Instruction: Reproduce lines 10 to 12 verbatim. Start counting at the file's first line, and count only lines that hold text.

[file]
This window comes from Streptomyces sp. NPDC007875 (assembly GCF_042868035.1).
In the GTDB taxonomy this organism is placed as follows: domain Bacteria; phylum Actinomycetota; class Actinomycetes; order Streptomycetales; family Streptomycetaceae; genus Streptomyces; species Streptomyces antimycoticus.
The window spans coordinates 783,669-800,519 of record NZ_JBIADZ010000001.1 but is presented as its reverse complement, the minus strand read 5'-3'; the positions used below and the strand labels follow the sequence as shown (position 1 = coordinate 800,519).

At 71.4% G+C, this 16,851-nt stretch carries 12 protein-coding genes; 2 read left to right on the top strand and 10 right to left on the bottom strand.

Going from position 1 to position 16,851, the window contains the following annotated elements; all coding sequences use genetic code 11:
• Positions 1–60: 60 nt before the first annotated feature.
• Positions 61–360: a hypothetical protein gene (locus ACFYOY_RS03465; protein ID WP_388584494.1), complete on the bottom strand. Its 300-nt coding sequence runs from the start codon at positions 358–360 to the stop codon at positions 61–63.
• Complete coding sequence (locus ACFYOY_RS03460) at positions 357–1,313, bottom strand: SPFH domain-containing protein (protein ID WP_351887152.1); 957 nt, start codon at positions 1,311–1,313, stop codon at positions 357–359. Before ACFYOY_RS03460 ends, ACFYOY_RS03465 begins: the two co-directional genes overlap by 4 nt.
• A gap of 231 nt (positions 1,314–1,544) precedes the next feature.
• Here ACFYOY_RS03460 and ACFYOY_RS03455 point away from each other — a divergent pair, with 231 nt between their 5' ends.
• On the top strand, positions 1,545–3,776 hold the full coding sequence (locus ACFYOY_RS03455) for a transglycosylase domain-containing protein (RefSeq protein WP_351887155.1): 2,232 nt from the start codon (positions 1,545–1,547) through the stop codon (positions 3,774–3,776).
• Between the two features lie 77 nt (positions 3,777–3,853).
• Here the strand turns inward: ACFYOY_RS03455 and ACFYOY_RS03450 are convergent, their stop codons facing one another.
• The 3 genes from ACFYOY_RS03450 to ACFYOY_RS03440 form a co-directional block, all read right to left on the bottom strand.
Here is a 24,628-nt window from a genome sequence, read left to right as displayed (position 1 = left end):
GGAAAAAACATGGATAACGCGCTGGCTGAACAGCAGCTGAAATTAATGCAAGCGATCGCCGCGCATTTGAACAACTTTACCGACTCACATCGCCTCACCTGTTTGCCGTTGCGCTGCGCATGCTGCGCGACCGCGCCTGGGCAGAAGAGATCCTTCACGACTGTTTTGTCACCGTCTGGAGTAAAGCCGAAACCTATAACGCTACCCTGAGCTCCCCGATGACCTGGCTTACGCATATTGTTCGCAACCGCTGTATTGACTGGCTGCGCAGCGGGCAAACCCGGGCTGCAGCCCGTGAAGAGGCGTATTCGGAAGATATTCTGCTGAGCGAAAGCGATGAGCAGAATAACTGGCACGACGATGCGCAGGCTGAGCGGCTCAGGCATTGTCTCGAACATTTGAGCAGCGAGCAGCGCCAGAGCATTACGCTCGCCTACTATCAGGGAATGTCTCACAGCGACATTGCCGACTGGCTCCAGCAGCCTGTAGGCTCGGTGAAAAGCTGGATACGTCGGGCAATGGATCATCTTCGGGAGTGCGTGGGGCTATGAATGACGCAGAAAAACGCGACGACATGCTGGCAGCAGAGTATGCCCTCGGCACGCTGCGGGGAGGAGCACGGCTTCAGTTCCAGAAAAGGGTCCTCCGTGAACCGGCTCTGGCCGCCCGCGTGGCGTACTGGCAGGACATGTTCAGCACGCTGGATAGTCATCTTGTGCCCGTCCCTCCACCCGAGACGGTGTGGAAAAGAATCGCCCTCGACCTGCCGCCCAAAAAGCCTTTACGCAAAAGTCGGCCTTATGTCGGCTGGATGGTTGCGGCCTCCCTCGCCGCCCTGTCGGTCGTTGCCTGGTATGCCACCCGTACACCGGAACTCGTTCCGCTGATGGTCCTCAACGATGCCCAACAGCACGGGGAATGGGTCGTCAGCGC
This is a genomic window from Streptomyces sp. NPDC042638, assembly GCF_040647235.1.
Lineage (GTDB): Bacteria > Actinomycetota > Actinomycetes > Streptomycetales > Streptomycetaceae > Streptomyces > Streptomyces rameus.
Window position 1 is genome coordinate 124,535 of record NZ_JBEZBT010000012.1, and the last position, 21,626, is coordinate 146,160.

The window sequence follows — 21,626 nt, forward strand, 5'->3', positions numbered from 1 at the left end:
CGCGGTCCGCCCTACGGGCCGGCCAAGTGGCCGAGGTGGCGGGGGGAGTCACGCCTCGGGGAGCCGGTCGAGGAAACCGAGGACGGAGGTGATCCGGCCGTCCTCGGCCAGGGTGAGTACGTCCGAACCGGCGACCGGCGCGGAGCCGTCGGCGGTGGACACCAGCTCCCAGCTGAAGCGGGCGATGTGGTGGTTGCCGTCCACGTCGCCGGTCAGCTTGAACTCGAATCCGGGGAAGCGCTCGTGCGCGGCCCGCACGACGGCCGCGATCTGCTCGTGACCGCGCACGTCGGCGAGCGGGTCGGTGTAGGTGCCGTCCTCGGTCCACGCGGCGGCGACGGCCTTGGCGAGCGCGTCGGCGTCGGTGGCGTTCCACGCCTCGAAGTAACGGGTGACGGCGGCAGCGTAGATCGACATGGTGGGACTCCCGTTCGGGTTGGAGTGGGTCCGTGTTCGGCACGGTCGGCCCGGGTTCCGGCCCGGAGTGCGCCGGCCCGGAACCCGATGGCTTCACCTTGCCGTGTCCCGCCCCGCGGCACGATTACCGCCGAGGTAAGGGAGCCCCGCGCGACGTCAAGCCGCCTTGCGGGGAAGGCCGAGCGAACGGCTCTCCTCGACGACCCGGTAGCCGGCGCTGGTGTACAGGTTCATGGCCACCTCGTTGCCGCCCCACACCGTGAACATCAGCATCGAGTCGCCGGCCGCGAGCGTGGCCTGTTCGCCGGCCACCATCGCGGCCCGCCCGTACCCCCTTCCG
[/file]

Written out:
• Here ACFYOY_RS03460 and ACFYOY_RS03455 point away from each other — a divergent pair, with 231 nt between their 5' ends.
• On the top strand, positions 1,545–3,776 hold the full coding sequence (locus ACFYOY_RS03455) for a transglycosylase domain-containing protein (RefSeq protein WP_351887155.1): 2,232 nt from the start codon (positions 1,545–1,547) through the stop codon (positions 3,774–3,776).
• Between the two features lie 77 nt (positions 3,777–3,853).